RPS, Swedish students collaborate to build home

Highs in the 80s are expected this week. So keeping homes warm is not top-of-mind these days.

Still, the story of the super-insulated Swedish Standard House and the involvement of East High School students is pretty cool.

The Swedish Standard House is at Benton and Adams streets in Rockford.

The Swedish Standard House is at Benton and Adams streets in Rockford.

The house at 1301 Benton St., Rockford, is a collaborative effort, part of the SwedishAmerican Foundation’s Neighborhood Renovation Project. It involves students in construction classes at East and construction students and instructors from De la Gardiegymnasiet School in Lidkoping, Sweden. The students and instructors worked side-by-side to build the house. The house is now finished, and a ribbon-cutting and renovation is scheduled for 10 a.m., Tuesday, June 3, at the house.

Matthew Walling, East High construction teacher, said this is the third school year his students have worked on the house. They and the Swedish students have built it from the ground up, handling every detail except for the plumbing and heating. They have used the layering principle of Scandinavian construction. By installing insulation in different stages of the wall assembly — in the exterior, main stud and interior layers — it creates a continuously insulated, air-tight envelope. (Read about the process and see other pictures here, courtesy of Roxul, an international manufacturer of insulation.)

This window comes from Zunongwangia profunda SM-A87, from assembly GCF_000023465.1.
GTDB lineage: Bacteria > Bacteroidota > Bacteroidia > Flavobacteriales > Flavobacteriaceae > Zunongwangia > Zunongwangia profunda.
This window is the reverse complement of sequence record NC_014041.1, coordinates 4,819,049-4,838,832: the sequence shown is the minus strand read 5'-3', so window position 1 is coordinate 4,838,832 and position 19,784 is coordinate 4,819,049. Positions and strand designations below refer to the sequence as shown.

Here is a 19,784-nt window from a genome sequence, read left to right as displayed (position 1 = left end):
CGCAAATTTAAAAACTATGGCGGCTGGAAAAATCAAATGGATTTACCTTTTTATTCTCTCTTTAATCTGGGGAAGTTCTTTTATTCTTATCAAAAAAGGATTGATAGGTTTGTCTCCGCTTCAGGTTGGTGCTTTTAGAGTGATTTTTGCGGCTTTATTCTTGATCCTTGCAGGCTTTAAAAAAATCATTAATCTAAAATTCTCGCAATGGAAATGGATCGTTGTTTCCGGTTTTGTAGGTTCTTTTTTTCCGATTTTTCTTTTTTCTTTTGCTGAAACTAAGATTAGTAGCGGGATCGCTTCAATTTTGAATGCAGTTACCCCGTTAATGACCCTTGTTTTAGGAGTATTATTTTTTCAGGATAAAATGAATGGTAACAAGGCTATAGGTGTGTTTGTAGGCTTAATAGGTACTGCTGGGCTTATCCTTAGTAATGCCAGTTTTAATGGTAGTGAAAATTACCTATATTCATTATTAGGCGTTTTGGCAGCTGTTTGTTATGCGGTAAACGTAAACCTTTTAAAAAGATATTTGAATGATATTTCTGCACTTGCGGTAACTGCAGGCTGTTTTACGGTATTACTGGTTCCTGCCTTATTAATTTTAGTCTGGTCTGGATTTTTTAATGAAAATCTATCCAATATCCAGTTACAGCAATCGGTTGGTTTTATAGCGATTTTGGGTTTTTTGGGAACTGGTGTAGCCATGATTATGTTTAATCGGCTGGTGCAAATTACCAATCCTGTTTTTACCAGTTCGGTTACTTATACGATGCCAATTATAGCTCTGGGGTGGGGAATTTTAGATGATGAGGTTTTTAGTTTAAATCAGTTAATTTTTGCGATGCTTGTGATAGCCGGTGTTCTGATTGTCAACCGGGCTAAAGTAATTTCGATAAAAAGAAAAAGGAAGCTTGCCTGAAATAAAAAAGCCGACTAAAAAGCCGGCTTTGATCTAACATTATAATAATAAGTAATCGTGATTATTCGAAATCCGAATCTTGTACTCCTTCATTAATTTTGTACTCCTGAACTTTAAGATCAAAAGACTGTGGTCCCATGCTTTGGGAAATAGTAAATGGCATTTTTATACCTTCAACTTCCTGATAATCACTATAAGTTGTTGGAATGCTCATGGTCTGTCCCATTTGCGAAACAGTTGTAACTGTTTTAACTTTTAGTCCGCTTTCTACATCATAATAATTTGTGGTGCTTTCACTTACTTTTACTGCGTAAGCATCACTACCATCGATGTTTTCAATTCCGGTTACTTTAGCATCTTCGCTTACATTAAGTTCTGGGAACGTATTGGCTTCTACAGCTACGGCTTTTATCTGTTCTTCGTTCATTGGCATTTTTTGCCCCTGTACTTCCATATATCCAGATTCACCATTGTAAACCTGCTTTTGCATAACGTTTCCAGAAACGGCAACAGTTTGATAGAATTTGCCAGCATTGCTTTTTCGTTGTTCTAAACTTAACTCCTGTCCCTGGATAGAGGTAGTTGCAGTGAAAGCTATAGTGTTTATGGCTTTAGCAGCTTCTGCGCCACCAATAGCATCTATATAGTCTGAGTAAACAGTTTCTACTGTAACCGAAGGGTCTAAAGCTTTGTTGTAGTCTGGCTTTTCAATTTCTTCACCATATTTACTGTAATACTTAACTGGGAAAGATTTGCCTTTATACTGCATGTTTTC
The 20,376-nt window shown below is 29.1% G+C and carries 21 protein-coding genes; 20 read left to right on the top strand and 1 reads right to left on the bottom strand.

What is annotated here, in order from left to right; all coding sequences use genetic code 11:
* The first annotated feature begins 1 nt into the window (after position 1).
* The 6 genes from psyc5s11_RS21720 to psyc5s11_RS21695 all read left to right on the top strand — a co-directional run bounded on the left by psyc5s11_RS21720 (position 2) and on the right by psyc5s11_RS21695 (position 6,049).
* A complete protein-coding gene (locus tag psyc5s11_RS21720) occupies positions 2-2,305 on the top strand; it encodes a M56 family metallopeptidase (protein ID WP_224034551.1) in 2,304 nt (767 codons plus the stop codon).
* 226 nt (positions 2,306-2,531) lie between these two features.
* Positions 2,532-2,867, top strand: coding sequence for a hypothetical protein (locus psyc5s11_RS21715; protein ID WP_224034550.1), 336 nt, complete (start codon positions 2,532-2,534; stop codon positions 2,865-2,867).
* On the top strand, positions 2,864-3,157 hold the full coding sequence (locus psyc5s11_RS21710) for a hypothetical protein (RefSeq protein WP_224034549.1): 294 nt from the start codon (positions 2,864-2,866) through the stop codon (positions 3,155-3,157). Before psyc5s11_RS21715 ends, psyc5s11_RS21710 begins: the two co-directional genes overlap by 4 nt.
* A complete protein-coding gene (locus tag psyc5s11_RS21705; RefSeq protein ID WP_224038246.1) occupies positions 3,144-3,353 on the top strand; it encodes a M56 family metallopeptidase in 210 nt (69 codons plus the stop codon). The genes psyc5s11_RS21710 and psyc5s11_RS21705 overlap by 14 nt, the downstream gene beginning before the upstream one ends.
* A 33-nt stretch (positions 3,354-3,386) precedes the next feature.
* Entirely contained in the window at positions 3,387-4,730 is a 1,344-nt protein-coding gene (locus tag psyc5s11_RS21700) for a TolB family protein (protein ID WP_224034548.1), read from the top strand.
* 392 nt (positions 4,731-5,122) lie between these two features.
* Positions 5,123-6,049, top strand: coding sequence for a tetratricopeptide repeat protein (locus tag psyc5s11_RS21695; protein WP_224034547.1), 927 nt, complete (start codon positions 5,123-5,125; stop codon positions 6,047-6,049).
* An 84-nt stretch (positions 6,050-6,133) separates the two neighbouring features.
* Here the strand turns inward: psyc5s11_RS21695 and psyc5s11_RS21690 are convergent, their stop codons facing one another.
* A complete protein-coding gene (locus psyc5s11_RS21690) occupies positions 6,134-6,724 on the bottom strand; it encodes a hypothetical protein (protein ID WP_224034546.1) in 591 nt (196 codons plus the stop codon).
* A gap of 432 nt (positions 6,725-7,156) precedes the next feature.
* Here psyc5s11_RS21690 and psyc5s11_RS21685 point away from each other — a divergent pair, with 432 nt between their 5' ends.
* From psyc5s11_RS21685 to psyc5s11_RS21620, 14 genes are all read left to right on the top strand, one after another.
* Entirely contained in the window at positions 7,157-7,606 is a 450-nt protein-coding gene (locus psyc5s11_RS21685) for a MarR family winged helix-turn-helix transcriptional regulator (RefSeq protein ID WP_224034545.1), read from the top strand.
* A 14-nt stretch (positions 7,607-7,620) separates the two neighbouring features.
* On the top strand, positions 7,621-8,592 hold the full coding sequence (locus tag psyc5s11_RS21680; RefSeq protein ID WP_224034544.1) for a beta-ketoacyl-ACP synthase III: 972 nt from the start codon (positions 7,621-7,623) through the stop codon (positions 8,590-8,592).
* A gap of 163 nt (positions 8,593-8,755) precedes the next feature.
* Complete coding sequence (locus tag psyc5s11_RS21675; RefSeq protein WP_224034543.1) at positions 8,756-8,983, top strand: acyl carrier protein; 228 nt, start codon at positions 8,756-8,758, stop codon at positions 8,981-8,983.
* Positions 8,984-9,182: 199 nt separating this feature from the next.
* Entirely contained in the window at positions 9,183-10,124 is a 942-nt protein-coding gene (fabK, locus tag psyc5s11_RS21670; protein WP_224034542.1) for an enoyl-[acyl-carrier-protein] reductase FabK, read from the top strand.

Mr. Walling said the result of the technique was dramatic. During work hours, the thermostat was set at 55 degrees. But, within an hour of people being in the house, just their body heat and the heat of burning lightbulbs boosted the temperature of the house 4 degrees.

And that was when it was barely 10 degrees outside, Mr. Walling said.

Another dramatic transformation that took place was in the students themselves. At the beginning, “We have more faith in them then they have in themselves, to be honest,” Mr. Walling said. Then, as they build their construction skills, they gain confidence. They go from being wide-eyed observers of completed home projects — “You built THAT?” they ask — to driving by and telling people,  “Yeah, I built that house.”

Not all Mr. Walling’s students go into the construction trades. But they can take the skills they learn — and, in the case of the Swedish Standard House, the cultural undestanding they gain  — with them for life. That’s the beauty of college and career readiness, which is one of  they key goals of the Rockford Public Schools.

You may RSVP for the ribbon-cutting by calling 815-961-2496 before Friday, May 30. Never fear: I’m pretty sure they won’t have the heat on.

Mary Kaull is communications coordinator at the Rockford Public Schools. Contact her at mary.kaull@rps205.com. Like the district on Facebook and follow us on Twitter.





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